Years ago, back when it still happened, I spoke at the Cornerstone Festival. I did a couple gigs there with Phyllis Tickle, and a couple on my own. Then I was on a panel discussion on gays and the church. On the panel with me were Rich Amesbury, a professor of ethics at Claremont School of Theology, Andrew Marin of the Marin Foundation, Christine Sneeringer from Worthy Creations Ministry, and Frank Carrasco of Exodus International. The panel was intriguing, but what happened after was really formative for me.
I met an intersexed person.
I’ve gotten to know that person fairly well, and we talk on the phone regularly. What getting to know an intersexed person has convinced me of is the deep complexity of gender.
As a theologian, it’s often the exceptions to the norm that I need to pay attention to. For example, if you think that the imago dei is rationality, I’ll ask you if a person whose rationality has been damaged — say the victim of a diving accident — is no longer a creature made in the image of God. That might make you rethink your definition of the imago dei.
There’s been a lot of talk on the internet over the last week after Southern Baptist spokesman Russell Moore wrote about how Christians should respond to the “transgender question.” Moore says that transgendered persons are not freaks, but then he goes on to write this:
But we don’t believe this alienation can be solved by pretending as though we have Pharaoh-like dominion over our maleness or femaleness. These categories we believe (along with every civilization before us) are about more than just self-construction, and they can’t be eradicated by a change of clothes or chemical tinkering or a surgeon’s knife, much less by an arbitrary announcement in the high school gym.
The transgender question means that conservative Christian congregations such as mine must teach what’s been handed down to us, that our maleness and femaleness points us to an even deeper reality, to the unity and complementarity of Christ and the church. A rejection of the goodness of those creational realities then is a revolt against God’s lordship, and against the picture of the gospel that God had embedded in the creation.
Moore’s wrong in a number of ways. Firstly, not every society before us thought of human gender in these categories. In fact, nearly every society had and has other categories — albeit, minority categories — in which people whose gender isn’t specifically male nor female fit. When I lived on the Pine Ridge Indian Reservation in South Dakota, these individuals were called Winkte — that’s the Lakota word for a “two-souls person,” the Native American category for homosexual, trans, and intersexed people. Winktes are not marginalized or persecuted on Pine Ridge, but rather seen as persons with strong medicine. Virtually every ancient society has a similar classification for gay, trans, bi, and intersexed persons.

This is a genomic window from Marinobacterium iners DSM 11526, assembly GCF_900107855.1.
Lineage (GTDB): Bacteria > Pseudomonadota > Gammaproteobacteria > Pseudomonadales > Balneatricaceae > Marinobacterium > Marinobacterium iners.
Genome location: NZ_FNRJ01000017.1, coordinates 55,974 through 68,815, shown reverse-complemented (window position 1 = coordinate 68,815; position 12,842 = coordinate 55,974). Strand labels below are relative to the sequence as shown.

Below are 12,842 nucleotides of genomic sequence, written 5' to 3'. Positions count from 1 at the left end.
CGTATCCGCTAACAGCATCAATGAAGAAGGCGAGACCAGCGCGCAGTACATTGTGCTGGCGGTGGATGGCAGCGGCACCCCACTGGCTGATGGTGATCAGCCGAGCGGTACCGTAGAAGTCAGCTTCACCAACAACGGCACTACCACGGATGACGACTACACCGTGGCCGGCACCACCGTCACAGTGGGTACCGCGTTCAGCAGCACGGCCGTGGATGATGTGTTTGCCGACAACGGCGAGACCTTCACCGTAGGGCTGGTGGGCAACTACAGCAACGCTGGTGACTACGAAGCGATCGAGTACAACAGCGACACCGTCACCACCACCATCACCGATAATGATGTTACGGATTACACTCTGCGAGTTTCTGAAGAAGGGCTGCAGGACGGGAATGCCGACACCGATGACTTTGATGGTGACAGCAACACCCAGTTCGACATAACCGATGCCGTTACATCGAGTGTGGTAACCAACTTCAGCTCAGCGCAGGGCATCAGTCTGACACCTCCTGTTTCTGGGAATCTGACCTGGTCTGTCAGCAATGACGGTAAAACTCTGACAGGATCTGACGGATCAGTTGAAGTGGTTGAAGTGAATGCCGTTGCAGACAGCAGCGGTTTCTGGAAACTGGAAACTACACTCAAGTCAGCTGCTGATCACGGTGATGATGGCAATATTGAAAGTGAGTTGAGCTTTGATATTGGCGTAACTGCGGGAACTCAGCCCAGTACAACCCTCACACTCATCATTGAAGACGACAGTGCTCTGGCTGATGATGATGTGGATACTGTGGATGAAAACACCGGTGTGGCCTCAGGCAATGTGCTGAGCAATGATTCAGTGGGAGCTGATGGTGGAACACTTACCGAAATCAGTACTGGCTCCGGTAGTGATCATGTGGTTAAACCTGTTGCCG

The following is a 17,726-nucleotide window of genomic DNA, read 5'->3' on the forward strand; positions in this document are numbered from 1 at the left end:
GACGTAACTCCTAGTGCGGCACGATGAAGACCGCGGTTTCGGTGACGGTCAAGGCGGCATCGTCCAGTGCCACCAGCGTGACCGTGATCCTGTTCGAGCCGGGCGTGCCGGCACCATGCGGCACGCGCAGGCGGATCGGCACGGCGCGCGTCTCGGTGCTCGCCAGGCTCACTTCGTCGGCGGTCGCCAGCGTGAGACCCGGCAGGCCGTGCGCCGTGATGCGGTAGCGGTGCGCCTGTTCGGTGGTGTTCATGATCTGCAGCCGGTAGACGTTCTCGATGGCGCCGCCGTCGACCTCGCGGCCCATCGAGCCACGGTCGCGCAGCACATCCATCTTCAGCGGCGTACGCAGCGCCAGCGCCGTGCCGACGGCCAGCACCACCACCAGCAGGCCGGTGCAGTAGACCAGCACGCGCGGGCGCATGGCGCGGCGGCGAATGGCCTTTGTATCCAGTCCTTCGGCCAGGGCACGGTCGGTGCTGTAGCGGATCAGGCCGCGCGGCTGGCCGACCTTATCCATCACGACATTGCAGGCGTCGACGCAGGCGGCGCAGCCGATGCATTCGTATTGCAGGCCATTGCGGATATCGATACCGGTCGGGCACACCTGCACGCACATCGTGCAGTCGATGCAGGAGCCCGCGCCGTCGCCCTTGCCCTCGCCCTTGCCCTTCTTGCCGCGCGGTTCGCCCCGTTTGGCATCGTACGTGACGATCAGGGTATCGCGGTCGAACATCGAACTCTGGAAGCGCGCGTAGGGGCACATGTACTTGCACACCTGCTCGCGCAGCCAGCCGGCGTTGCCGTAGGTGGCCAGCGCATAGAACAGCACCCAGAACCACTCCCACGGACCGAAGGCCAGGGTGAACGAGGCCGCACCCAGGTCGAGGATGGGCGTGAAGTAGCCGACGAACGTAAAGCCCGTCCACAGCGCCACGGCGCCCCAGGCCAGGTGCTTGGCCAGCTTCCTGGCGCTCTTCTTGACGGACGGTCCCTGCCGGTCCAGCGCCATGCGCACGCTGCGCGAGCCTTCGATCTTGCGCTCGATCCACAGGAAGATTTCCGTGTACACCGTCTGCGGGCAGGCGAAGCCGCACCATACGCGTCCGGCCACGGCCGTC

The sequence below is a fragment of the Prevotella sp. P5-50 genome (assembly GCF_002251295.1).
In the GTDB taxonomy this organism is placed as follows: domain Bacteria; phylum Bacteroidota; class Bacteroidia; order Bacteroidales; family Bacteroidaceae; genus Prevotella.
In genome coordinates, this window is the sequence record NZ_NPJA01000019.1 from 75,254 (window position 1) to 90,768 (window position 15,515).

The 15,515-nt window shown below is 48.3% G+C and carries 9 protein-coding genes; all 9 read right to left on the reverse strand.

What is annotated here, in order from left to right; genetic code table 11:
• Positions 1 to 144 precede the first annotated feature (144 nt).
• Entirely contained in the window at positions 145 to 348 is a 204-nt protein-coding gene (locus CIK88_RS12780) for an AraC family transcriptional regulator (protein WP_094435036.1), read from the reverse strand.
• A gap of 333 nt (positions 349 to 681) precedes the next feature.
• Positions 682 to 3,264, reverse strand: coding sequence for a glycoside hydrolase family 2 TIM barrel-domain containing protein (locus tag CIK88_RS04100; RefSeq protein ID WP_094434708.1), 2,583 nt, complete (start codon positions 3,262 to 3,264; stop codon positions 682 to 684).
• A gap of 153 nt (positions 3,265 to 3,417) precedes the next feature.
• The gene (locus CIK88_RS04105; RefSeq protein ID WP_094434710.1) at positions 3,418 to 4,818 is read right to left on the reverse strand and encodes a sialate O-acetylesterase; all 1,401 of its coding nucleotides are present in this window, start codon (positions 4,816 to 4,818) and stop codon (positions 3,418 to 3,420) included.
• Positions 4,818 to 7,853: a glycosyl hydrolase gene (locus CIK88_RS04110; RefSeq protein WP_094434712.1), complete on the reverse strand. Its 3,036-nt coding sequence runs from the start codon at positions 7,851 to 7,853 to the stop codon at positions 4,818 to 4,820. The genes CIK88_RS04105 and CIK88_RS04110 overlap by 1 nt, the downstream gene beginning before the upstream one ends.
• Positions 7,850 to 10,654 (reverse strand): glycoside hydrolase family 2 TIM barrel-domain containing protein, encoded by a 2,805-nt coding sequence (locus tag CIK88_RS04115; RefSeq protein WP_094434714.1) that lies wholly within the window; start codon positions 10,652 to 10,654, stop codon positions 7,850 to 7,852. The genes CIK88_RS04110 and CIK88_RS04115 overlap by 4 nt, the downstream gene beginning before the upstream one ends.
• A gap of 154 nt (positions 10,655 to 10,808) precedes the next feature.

The supposed “goodness of those creational realities” is a fiction. There are no such categories. Here Moore sounds less like a biblical Christian and more like a Platonist or a Kantian. The Bible, as opposed to dualistic philosophies, is rife with sexual complexity, be it a eunuch or a daughter who has sex with her father. Some minority sexuality is condemned, some is not.
Of course, a conservative is going to try to conserve traditions. It’s just that Moore is dramatically overstating the historic reality.
For a progressive, like me, other inputs like science and human experience modify traditions. Science has shown, unequivocally, that sexuality and gender is far more complex than Moore makes it out to be.
And, for me personally, having a friendship with an intersexed person and hearing how that person experiences the world has done more than anything to convince me that sexuality and gender is irreducibly complex.
How has your experience with GLBTI persons changed your theology of sexuality and gender?